QUENTIN LETTS: He yelled with such force I had to hold my spectacles
He yelled with such force I had to hold on to my spectacles: QUENTIN LETTS listens to Attorney General Geoffrey Cox fight off MPs heckling his decision not to release full Brexit legal advice
Geoffrey Cox, Attorney General, was making a rare appearance to defend Theresa May’s Brexit proposal
William Shakespeare’s little-known King Geoffrey IV, Part I was given its world premiere in the Commons yesterday. Sensational. A royal clash of tooth on stone! Bone splintered under blade – in verbal terms.
And such magniloquence. The racket was so terrible that BBC Parliament channel engineers listening via their headphones must have been quite dizzy by the end of it. Cotton wool for their eardrums, matron.
Geoffrey Cox, Attorney General, was making a rare appearance to defend Theresa May’s Brexit proposal.
Mr Cox used his credentials as a Brexiteer to try to persuade Tory backbenchers to back it.
He may not have succeeded but he delivered his lines with a fortissimo basso theatricality ultra Wolfit, supra Sinden, and in decibel levels beyond even Brian Blessed.
The contrast with dreary Mrs May herself? Extraordinary.
Mr Cox is the one who gave a rousing introduction to Madam Glumbucket at the Tory party conference. Yesterday she was on before him, and had done her usual business of boring the House rigid.
Mr Cox arrived at the oche a couple of seconds late because, being a gentleman, he had waited for her to leave the room instead of barging past her. The House gave him some light-humoured gyp. He flourished a paw, thanking Mrs May for this time being his warm-up act.
Mr Cox used his credentials as a Brexiteer to try to persuade Tory backbenchers to back it
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He may not have succeeded but he delivered his lines with a fortissimo basso theatricality ultra Wolfit, supra Sinden, and in decibel levels beyond even Brian Blessed
His opening statement rolled in like spray-haloed Atlantic breakers. Barrister Cox was relating his legal opinion on the May deal. It was not quite the unedited version the House has demanded but it was orotund and long-winded.
For those who have employed barristers, it sounded expensive.
Cox is posh. He pronounces ‘House’ as ‘Hise’. ‘Our people’ becomes ‘aaargh! people!’ Rumpole meets Manningham-Buller, as a Tory MP chum put it.
He speaks legalese not as a scrivening dullard but as a weapon of political heft. He coughs out phrases as a field gun dispenses shells.
The words ‘peradventure’, prudence’, ‘expatiate’, ‘pertinent’ go whistling towards enemy lines. One of the best things was watching lightweights such as Simon Hoare (Con, N Dorset) nod along to it, pretending they understood. Bluffers.
The contrast with dreary Mrs May herself? Extraordinary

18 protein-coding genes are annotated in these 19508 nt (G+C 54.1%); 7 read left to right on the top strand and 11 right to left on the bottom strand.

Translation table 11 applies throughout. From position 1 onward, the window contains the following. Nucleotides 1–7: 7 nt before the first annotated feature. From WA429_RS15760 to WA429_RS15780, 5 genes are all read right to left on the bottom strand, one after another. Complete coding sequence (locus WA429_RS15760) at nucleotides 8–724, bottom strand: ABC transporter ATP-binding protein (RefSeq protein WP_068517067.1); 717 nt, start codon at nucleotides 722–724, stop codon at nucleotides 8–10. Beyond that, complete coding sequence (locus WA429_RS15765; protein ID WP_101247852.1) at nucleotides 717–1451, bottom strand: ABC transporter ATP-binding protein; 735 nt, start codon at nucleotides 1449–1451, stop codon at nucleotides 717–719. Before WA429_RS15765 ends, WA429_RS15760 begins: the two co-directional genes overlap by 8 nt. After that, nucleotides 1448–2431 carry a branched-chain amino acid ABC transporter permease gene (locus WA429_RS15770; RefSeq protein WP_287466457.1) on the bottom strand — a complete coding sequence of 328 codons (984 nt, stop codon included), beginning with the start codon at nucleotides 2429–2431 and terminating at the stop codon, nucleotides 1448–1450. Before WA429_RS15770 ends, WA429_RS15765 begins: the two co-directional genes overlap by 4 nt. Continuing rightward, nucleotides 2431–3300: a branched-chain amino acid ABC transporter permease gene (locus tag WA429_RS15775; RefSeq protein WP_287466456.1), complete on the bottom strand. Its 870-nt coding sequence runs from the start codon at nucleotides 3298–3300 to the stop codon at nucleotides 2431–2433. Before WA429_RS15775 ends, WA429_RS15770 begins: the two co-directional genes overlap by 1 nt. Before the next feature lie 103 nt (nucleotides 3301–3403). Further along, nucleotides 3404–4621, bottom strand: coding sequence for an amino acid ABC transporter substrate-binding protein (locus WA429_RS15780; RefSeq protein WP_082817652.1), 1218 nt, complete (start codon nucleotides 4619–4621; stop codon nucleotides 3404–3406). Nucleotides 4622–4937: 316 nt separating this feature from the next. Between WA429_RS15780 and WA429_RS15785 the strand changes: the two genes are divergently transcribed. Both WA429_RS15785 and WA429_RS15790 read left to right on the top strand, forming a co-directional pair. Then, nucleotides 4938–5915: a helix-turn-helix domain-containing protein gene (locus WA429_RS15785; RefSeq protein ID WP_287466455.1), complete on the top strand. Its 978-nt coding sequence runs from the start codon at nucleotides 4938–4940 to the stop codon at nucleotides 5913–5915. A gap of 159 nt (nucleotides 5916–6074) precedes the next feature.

When Mr Cox says ‘commentary’, it becomes ‘commentarrrry’, each of those Rs so rolled, it sounds like a Land Rover going over a cattle grid. When he talks of the Irish protocol’ you wonder: ‘Proh To Col’ (maybe a peak in Tibet) or ‘Proat O’Col’ (possibly a Donegal accordion player)? All this time, he fiddles with the seams of his gowns, plunging a hand into one pocket as though rummaging for a long-lost bag of pineapple chunks.
In his booming way, Mr Cox admitted that there was no unilateral way out of the Irish backstop Mrs May wants MPs to ratify.
‘So it’s a trap!’ cried ardent Leaver Sir Desmond Swayne (Con, New Forest W). That heckle may have stung the old rhino. Later he charged into combat, roaring ‘I do NOT BELIEVE that we are likely to be entrapped in it permanently.’ Down came his palm on the despatch box. WHACK! The House jumped. It was the noise a stage-coach ostler might have made when slapping the rump of a reluctant nag.
Many Labour MPs and Tory Brexiteers became hung up on the Government’s refusal to publish that full legal advice. Mr Cox bellowed that it was not in the national interest for everything to be published: e.g. would the Commons insist on all intelligence papers being published? No! So why make such a demand about this?
Nigel Dodds, leader of the DUP at Westminster, pointed out that the May deal, with its backstop, meant that European lawyers, not parliamentarians, would henceforth decide on the sovereignty of our once proud kingdom.
Mr Cox yelled – with such force that I had to hold on to my spectacles – that he had wrestled with this torment. Any threat to the Union, ‘I DISLIKE!’ But, er, yes. There was no getting away from that brutal, fiendish, sovereignty-shredding truth. The backstop is awful.
Cox felt it was worth it. Others will disagree.
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